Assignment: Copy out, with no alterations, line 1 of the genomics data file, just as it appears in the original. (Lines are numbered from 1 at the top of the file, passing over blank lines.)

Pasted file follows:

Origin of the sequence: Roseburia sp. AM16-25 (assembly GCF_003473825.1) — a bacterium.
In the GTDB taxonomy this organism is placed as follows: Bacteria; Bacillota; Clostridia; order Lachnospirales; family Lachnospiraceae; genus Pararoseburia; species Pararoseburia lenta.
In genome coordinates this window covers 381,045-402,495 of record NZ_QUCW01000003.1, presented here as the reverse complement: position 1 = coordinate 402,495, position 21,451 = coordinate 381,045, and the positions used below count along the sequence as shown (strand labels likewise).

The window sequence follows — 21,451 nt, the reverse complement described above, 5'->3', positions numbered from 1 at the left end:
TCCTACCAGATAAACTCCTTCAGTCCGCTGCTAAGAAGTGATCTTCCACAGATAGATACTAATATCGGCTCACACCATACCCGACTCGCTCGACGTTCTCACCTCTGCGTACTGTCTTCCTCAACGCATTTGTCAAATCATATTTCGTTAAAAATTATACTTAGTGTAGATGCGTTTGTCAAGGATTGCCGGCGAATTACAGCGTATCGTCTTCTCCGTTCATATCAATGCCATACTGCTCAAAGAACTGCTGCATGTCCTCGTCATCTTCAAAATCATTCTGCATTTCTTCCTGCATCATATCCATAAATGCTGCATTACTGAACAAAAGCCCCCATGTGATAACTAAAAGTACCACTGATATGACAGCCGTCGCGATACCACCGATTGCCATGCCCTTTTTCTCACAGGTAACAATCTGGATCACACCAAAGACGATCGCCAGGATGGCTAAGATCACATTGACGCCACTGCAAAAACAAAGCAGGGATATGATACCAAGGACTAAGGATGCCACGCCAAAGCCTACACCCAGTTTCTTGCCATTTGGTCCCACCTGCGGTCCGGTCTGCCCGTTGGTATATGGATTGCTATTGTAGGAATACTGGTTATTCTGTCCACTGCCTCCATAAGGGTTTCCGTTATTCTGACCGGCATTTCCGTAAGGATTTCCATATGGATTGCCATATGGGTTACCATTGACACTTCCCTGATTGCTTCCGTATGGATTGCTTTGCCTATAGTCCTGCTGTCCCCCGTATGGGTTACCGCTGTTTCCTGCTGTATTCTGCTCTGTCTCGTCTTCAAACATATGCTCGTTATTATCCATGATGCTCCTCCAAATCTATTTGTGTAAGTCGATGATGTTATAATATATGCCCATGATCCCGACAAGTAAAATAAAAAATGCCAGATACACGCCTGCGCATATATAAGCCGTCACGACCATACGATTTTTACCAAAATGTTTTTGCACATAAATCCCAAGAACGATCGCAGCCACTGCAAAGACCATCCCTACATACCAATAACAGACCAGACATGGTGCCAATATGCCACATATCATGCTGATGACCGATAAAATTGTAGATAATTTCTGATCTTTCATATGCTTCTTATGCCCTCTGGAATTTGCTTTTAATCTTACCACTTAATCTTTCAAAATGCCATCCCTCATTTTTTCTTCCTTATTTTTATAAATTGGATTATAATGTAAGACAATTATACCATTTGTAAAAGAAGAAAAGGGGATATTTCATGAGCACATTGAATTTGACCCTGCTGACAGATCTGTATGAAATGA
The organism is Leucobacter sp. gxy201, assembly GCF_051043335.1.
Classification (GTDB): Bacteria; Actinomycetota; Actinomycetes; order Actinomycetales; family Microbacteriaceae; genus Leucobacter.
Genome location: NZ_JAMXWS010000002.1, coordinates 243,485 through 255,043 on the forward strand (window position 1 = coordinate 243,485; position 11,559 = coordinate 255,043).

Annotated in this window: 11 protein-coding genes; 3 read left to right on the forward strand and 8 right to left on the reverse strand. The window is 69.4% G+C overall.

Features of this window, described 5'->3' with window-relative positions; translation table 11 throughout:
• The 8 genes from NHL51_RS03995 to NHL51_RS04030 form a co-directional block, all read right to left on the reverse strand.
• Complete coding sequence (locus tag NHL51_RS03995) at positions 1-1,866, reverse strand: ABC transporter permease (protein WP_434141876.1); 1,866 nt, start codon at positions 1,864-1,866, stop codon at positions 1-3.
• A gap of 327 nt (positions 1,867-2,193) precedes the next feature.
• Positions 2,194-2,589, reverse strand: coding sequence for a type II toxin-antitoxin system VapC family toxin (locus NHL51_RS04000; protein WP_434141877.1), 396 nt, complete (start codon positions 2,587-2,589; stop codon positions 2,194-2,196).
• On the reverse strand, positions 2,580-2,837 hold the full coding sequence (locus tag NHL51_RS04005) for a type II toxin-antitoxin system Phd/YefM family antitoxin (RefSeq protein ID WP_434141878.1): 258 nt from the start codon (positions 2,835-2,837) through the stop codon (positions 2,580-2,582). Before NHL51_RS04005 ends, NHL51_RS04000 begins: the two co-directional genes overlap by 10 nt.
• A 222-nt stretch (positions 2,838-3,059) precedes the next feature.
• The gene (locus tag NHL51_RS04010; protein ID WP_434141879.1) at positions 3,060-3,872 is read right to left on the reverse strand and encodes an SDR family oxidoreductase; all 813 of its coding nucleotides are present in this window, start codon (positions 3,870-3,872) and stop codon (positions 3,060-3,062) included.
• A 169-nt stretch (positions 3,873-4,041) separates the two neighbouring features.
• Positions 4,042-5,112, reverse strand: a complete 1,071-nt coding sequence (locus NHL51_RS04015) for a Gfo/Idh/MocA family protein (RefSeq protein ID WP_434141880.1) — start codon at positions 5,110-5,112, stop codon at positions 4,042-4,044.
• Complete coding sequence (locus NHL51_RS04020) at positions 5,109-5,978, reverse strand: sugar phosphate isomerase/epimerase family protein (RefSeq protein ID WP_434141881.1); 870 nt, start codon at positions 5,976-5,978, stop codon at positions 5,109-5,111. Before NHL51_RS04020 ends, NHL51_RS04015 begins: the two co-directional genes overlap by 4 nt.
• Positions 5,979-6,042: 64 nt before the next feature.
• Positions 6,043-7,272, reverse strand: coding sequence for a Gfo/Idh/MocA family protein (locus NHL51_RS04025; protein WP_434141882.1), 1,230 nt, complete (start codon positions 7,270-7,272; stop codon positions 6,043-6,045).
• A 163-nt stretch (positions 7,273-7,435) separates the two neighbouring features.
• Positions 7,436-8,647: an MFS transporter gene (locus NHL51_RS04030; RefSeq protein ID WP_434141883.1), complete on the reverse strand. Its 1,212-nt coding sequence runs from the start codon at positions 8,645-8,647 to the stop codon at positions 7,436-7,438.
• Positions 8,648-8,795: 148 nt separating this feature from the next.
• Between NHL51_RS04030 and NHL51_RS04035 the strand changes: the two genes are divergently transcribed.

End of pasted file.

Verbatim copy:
Origin of the sequence: Roseburia sp. AM16-25 (assembly GCF_003473825.1) — a bacterium.